With last night’s end of Yom Kippur and the conclusion of the season’s solemn and introspective period, Jews across Rockland turned their thoughts to the joyous holiday of Sukkot.
The sukkahs — or temporary outdoor structures — that dot homes in the area are evidence of the communal joy produced at the approach of the seven-day celebration.
Sukkot is both a remembrance of the desert wanderings of the Israelites after they were taken out of slavery in Egypt, as well as a celebration of the fall harvest.
Although the holiday begins Monday at sundown, preparations already were in high gear this week.
Aron Kaff, coordinator of the village of New Square, led a number of people Tuesday to a private field in New Jersey, where they gathered material for a large community sukkah to be built today.
The community preferred to harvest its own reeds, he said.
“This is a nice, a nice wheat,” Kaff said. “We just go in, and we pick it, and we bundle it.”
In other parts of the county, preparations were equally intense, if perhaps less elaborate.
Construction of the sukkah is a favorite activity of families and congregations.
Many Jews eat, sleep and pray inside the structures, which are built on decks and in the backyards of homes.
While sukkah walls may be made of various items, Jewish law requires that the roof, or “skhakh,” be of natural material, such as foliage, tree branches or bamboo.
In order to be kosher, the roofing must not be affixed to the structure, and it must allow a view of the stars. The sukkah may not sit under overhanging tree limbs.
For those who do not have their own sukkah, Chabad of New City is going to take the sukkah to them.
Rabbi Yisroel Goldberg said a mobile sukkah had been prepared to go out in the community.
“We custom-made a sukkah. It’s very, very strong, and we drive around, and we give people that have not had the opportunity to build a sukkah in their house or in their community” a chance “to come into the sukkah. It’s a beautiful thing, and we’re very glad to bring it to people,” he added.
At Chabad Jewish Enrichment Center in Chestnut Ridge, Rabbi Chaim Ehrenreich on Tuesday was joined by several children and their parents to erect a sukkah on the back deck of the center, which also is his home.
It was the first such experience for 12-year-old Marc Fruhling of Airmont.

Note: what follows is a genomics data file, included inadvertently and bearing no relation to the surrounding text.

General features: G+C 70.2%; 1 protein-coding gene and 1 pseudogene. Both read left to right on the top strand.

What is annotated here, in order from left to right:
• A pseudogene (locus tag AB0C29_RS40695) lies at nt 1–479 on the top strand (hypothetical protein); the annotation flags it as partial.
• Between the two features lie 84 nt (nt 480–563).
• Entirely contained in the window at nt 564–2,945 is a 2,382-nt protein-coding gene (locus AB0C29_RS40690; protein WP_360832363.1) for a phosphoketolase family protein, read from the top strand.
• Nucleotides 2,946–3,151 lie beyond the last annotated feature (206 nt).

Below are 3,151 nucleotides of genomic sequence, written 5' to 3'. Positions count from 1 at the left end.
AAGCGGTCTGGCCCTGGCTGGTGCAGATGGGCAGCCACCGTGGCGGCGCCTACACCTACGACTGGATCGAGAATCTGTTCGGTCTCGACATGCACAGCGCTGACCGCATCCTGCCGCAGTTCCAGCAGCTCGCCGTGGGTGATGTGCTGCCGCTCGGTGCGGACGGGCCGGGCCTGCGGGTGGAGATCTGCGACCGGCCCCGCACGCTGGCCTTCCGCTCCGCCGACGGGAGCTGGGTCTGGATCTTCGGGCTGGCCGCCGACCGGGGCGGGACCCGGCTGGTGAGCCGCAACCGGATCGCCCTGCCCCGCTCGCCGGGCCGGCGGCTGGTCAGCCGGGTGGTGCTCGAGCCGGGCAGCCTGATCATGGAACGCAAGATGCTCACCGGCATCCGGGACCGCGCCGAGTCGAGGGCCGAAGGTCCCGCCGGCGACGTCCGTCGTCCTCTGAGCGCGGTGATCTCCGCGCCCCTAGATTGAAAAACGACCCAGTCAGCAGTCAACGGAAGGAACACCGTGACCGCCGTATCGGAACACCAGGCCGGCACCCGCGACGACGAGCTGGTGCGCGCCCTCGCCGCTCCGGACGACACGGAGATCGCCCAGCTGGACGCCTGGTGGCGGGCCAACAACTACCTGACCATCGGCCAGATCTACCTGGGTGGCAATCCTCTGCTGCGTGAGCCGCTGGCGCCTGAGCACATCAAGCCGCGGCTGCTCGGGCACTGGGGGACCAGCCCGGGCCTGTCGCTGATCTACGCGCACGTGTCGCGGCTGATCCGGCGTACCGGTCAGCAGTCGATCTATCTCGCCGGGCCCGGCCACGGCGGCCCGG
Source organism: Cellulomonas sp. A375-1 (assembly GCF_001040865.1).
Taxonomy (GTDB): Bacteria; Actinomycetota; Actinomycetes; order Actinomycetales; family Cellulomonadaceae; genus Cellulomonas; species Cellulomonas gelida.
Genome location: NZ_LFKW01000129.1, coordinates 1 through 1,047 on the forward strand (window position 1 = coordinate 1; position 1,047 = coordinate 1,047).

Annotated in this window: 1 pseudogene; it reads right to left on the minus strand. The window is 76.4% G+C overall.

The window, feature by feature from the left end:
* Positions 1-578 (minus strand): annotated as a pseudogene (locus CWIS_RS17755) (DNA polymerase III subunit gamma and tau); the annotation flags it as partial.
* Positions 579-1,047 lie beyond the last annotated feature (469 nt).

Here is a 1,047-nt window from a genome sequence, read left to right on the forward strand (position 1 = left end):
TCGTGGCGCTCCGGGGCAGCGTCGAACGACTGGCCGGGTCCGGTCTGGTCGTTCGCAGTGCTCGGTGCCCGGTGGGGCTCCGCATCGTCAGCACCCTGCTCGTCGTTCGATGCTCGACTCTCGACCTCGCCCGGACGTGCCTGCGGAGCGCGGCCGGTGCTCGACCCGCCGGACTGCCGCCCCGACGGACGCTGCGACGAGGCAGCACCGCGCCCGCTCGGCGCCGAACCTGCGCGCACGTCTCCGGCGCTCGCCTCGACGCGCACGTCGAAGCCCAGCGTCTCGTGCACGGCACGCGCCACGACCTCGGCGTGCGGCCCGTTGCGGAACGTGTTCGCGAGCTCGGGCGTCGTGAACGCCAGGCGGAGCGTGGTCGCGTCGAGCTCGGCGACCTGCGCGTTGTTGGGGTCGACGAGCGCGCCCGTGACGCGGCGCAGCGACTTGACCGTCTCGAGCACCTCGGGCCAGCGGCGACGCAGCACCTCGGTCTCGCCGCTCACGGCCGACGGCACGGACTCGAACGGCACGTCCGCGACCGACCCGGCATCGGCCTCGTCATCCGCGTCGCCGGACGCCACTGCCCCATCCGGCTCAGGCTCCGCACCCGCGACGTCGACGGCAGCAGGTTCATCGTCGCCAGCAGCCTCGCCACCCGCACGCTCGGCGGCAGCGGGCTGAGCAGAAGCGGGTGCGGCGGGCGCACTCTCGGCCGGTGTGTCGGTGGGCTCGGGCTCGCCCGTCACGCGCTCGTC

“When I build anything, it’s kind of fun,” he said as he selected bamboo stalks for placement on top of the hut.
But Marc said his favorite part of Sukkot was “dinner.”
Those meals inside the hut were a special part of the experience, said Chaya Ehrenreich, the rabbi’s wife and center co-director.
“On the first night, we have about 50 people with their families, and they’re packed in here,” she said. “Many people in the community don’t have sukkahs, so I look forward to giving the community this great mitzvah.”
The sukkah would be open to the entire community, and the ceremonial lulav and etrog — palm fronds with myrtle and willow and a citron, representing the harvest — would be inside.
“It’s open for anyone to come in, even if we’re not home,” she explained, “and there are people that do that, even if we’re not here.”
Elise Sternlicht watched as her 9-year-old daughter, Jessica, and 12-year-old son, Russell, worked with the others.
Sternlicht said she looked forward to the coming dinner inside the sukkah.
“They really have given our family a place to come and to belong and really partake,” she said of Chabad. “It’s given us a wonderful opportunity.”
Jeff Kaplan of Chestnut Ridge worked alongside his 13-year-old son, Noah, to place bamboo sticks that had been dampened by the rain.
“We have one at home. It’s not like this. It’s like canvas, but we use the same bamboo,” Noah said.
While her three children, Mendel, 7, Chanale, 5, and Sarale, 2, cut evergreen limbs from a tree in the yard alongside their father and the other children from the community, Chaya Ehrenreich explained that Jews marked Sukkot in a sukkah to commemorate their forefathers’ tribulations.
Threats of inclement weather were not a deterrent.
“It’s very poignant when it rains,” she said. “I remember as a child my parents had guests, and the men stayed in the sukkah in the pouring rain. It brings out the beauty of the commandment even more, if people would stay in the sukkah even when it’s not comfortable.”